Born: 1913, Lowestoft, Suffolk, England
Died: 1976, Aldeburgh, England
“I try to write as Stravinsky has written, and Picasso has painted, … they were the men who freed music and painting from the tyranny of the purely personal. They passed from manner to manner as a bee passes from flower to flower. I try to do the same."
If not quite a Renaissance man, Benjamin Britten was still less a man of his times than he was a throwback to the remarkably versatile, thoroughly skilled musicians-for-all-seasons who functioned brilliantly during the 18th century. His professionalism virtually always precluded mere dutifulness in even the most modest creative endeavors; like the court or church composers of the distant past, he wrote with facility and imagination whether working on order or on impulse. He was also a pianist of virtuoso caliber, and a conductor of considerable competence. Although his creative gifts flourished most remarkably when applied to vocal music – whether in solo, choral, or operatic context – he also demonstrated a high level of excellence in many instrumental works.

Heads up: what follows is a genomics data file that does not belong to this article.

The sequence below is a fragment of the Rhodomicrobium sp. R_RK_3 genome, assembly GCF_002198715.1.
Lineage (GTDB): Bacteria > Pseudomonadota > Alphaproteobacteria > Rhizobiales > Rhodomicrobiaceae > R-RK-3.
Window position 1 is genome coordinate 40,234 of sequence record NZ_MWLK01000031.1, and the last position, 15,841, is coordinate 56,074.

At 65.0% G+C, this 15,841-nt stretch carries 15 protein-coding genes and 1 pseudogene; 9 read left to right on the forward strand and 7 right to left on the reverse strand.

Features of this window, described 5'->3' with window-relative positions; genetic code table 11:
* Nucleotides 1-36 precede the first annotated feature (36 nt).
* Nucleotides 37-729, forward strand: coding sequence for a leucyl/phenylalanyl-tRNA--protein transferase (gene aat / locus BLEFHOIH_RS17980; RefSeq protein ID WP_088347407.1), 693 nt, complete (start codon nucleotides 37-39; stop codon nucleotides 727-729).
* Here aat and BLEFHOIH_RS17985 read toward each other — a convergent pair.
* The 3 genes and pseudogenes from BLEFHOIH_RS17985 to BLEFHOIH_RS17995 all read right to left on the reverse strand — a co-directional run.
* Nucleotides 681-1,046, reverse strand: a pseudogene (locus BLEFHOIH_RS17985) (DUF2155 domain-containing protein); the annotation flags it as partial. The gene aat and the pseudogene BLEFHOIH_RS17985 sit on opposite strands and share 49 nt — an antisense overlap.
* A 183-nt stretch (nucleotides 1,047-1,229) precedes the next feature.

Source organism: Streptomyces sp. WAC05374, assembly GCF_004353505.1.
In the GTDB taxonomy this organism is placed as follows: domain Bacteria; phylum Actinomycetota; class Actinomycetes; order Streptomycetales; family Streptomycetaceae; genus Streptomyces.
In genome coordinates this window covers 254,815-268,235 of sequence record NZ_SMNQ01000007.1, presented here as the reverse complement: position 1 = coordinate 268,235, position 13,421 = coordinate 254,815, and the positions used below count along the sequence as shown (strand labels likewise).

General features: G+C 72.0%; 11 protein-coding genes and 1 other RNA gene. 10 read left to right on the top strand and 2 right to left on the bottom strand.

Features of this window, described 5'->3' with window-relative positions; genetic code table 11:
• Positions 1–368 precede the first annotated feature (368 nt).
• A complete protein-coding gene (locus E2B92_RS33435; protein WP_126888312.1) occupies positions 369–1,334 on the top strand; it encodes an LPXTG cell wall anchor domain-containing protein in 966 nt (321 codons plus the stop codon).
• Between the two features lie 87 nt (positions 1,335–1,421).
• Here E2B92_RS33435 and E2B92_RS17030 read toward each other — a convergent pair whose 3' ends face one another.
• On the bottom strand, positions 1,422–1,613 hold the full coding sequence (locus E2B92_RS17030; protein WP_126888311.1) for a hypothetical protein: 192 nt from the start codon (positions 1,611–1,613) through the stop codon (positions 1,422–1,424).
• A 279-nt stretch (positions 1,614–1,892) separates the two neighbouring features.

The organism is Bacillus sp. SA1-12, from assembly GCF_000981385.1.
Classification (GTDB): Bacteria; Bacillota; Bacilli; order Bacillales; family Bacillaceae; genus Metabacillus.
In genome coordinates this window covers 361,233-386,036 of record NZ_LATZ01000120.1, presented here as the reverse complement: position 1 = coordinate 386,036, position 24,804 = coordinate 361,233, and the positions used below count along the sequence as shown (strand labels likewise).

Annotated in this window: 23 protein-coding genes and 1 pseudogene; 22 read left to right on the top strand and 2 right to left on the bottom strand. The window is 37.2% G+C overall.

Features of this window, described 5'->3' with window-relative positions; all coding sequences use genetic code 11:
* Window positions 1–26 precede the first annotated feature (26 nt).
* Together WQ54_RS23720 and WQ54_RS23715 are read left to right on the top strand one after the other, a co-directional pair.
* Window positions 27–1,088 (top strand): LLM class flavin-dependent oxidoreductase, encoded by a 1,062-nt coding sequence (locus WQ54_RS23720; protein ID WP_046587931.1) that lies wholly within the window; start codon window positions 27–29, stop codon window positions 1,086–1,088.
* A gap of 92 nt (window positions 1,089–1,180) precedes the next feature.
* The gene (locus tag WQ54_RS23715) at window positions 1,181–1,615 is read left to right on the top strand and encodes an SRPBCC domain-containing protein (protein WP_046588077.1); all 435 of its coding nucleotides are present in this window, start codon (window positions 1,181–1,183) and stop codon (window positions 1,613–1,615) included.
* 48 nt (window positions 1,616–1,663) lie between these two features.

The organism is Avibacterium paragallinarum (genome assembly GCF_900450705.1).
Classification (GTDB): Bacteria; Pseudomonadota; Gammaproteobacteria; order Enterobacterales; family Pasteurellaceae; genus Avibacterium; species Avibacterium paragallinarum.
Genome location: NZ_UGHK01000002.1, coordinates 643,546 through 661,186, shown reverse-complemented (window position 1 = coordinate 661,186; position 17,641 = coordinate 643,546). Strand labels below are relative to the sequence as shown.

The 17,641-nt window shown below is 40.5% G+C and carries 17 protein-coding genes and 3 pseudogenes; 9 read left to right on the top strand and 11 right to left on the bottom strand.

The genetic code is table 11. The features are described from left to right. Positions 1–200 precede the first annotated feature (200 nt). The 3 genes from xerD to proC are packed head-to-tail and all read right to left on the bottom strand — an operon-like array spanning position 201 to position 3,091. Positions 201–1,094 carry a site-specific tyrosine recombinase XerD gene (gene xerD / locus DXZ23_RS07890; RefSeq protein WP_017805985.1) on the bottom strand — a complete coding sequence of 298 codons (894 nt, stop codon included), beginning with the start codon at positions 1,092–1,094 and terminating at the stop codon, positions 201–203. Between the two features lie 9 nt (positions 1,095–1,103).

Lachrymae (1948, orch. 1976)
Kim Kashkashian, viola
Stuttgart Chamber Orchestra,
Dennis Russell Davies (ECM New Series)
Peter Grimes (1945)
Peter Pears, et al., Royal Opera House
Orchestra and Chorus, Britten (Decca)